The set:
Scuttle Buttin’ / Testifyin’ / Love Struck Baby / Honey bee / Cold Shot / Letter to My Girlfriend / Dirty Pool / Pride and Joy / The Things That I Used to Do / C.O.D. / Iced Over / Lenny / Rude Mood

Songs recorded for [but not included on the CD]: Voodoo Child [Slight Return], The Sky Is Crying.  They later appeared on the SRV box set.

Life By the Drop.   Sometimes the quietest thing can make the biggest statement.  SRV didn’t play the acoustic guitar much.  For Life By the Drop, SRV played an acoustic 12-string guitar.  Written by songwriting partner Doyle Bramhall, it’s about the friendship between two recovering addicts [Bramhall and SRV].  Recorded after completion of the In Step album for some future release, Life By the Drop is the last song on The Sky Is Crying.  Of all the songs in SRV’s catalog, this one has perhaps the most emotional impact on any listener.

Life By the Drop

The gear:
SRV’s main guitar was a beat-up ’62 Stratocaster he called ‘Number One.”  He liked big necks on his guitars.  Fender made necks in terms of size A, B, C, and D, D being the biggest.  SRV had “D” necks with jumbo Gibson frets.  Some used to say the frets were bass frets, but according to his guitar tech Rene Martinez that wasn’t the case.  With the big necks, SRV also liked to used heavy strings.  The string gauges from high to low were .013, .015, .019, .028, .038, and .058.  His strings had high action and tuned down half a step, and given how heavy they were he must have had superhuman strength in those hands to do the stringbendng he liked to do.  “Lenny” was a brown-stain ’65 Strat that SRV found in an Austin pawn shop.  Not only would SRV record his instrumental “Lenny” [song and guitar named for his wife] for Texas Flood, he also used the instrument to record my favorite SRV instrumental, Riviera Paradise [from In Step]. If you want a ‘Lenny’ replica, be prepared to part with $13,500.  He had a ’62 Strat which he called ‘Red,” a single pickup yellow Strat, and a white Strat with lipstick pickups [like you’d find on a Danelectro] that was modified by luthier Charlie Wirz, for whom SRV wrote Life Without You for Soul to Soul.  If he played anything other than a Stratocaster, I never saw it.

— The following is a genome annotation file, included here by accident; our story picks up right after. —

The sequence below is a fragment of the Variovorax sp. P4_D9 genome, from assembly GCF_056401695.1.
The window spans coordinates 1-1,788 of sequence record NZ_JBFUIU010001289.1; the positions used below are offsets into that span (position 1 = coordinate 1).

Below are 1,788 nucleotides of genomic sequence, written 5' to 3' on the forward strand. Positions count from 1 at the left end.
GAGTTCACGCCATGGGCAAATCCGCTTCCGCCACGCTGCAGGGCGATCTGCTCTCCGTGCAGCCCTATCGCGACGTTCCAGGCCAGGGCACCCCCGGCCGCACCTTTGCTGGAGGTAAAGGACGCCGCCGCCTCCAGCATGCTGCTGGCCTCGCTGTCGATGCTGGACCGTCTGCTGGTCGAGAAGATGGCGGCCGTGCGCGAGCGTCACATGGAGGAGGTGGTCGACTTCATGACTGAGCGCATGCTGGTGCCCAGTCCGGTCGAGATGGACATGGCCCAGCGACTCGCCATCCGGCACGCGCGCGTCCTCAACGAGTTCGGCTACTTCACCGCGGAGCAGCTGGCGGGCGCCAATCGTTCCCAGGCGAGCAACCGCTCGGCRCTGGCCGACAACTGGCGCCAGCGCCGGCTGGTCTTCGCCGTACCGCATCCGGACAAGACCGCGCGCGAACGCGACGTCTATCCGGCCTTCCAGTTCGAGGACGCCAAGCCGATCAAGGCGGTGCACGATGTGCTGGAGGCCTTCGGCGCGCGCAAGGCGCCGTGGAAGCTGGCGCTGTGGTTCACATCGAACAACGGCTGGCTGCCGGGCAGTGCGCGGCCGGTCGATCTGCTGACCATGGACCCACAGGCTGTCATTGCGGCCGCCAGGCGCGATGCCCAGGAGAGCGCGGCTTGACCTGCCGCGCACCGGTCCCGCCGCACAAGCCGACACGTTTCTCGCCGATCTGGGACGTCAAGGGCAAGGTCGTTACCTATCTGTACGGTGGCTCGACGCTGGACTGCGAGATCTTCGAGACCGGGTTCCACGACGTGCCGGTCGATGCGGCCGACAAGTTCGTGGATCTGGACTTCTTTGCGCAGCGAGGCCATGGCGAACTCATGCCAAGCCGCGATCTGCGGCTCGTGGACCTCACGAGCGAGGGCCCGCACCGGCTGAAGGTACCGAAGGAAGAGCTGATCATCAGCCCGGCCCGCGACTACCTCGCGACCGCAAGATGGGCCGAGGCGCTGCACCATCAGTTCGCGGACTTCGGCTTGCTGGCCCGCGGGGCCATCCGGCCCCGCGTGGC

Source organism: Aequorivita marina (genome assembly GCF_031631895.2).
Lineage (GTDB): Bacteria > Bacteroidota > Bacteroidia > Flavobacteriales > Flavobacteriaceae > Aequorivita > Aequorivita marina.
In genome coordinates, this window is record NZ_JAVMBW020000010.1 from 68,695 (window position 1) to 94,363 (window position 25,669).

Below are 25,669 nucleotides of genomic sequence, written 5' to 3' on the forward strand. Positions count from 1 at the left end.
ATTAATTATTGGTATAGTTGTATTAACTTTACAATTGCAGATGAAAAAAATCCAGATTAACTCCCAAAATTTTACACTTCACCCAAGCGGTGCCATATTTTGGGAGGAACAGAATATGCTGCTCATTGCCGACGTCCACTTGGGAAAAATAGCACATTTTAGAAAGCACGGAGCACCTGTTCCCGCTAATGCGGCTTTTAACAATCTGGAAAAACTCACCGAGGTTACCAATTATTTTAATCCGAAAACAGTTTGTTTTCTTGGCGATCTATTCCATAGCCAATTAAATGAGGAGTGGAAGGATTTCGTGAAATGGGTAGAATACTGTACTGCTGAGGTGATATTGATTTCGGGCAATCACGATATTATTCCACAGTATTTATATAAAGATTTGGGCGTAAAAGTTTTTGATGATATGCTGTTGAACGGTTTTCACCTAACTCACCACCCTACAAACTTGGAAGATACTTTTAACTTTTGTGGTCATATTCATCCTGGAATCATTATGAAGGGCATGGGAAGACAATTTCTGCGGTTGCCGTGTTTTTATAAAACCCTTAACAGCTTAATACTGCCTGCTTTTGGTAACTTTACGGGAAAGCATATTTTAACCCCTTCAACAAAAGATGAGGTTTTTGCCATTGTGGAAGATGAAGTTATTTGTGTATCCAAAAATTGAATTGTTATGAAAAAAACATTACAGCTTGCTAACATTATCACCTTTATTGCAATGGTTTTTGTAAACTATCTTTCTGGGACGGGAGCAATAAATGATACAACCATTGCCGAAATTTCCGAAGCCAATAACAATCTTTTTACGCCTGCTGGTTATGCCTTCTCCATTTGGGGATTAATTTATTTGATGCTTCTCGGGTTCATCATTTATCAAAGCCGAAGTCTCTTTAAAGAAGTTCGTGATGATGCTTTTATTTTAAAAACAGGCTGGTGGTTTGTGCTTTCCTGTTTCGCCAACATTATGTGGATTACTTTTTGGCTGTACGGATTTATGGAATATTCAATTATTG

For amps, two Fender Super Reverbs; a 150-watt Dumble Steel String Singer with a 4x12 Dumble bottom; a 250-watt Marshall Major head with a 4x12 Dumble bottom; a Fender Vibroverb with one 15” speaker that was used to power a Leslie-type Fender Vibrophone with a rotating speaker.

For pedals, he used vintage ‘60s wah-wahs, a vintage Dallas-Arbiter Fuzz Face, a ‘60s Tycobrahe Octavia, and Ibanez Tube Screamers.

His playing:
I can describe his playing in one word – intense.  Not only intense, but LOUD.  He did the multi-step bends Albert King; the jazzy leanings of Kenny Burrell, and the chord-melodies of Hendrix.  That’s quite a musical stew.  Of SRV’s last performance, Eric Clapton had this to say – “Stevie Ray had been sober for three years and was at his peak. When he played that night, he had all of us standing there with our jaws dropped. I mean, Robert Cray and Jimmie Vaughan and Buddy Guy were just watching in awe. There was no one better than him on this planet. Really unbelievable…”

The iPod list:

Texas Flood
Love Struck Baby / Pride and Joy / Texas Flood / Testify / Rude Mood / Mary Had a Little Lamb / Dirty Pool / Lenny

Couldn’t Stand the Weather
Scuttle Buttin’ / Couldn’t Stand the Weather / The Things That I Used to Do / Voodoo Child [Slight Return] / Cold Shot

Soul to Soul
Say What! / Lookin’ Out the Window / Look at Little Sister / Ain’t Gone ‘n’ Give Up on Love / Change It / Come On [Part III] / Life Without You / Little Wing-Third Stone From the Sun

Live Alive
Superstition / Willie the Wimp

In Step
The House Is Rockin’ / Crossfire / Tightrope / Let Me Love You Baby / Leave My Girl Alone / Travis Walk / Wall of Denial / Scratch-n-Sniff / Riviera Paradise

Family Style
Hard to Be / Hillbillies From Outerspace / Long Way From Home / Telephone Song

The Sky Is Crying
Boot Hill / The Sky Is Crying / Little Wing / Wham! / May I Have a Talk With You / Life By the Drop

SRV [Box Set]
If You Have To Know / I'm Leavin' You (Commit A Crime) (Live) / Rude Mood/Pipeline (Live) / The Sky Is Crying (Live) / Voodoo Chile (Slight Return) (Live) / Crossfire (Live)

Live at Carnegie Hall – the whole thing!

Stevie Ray Vaughan was great.  I try to visit him whenever I’m in Dallas.  I still miss him…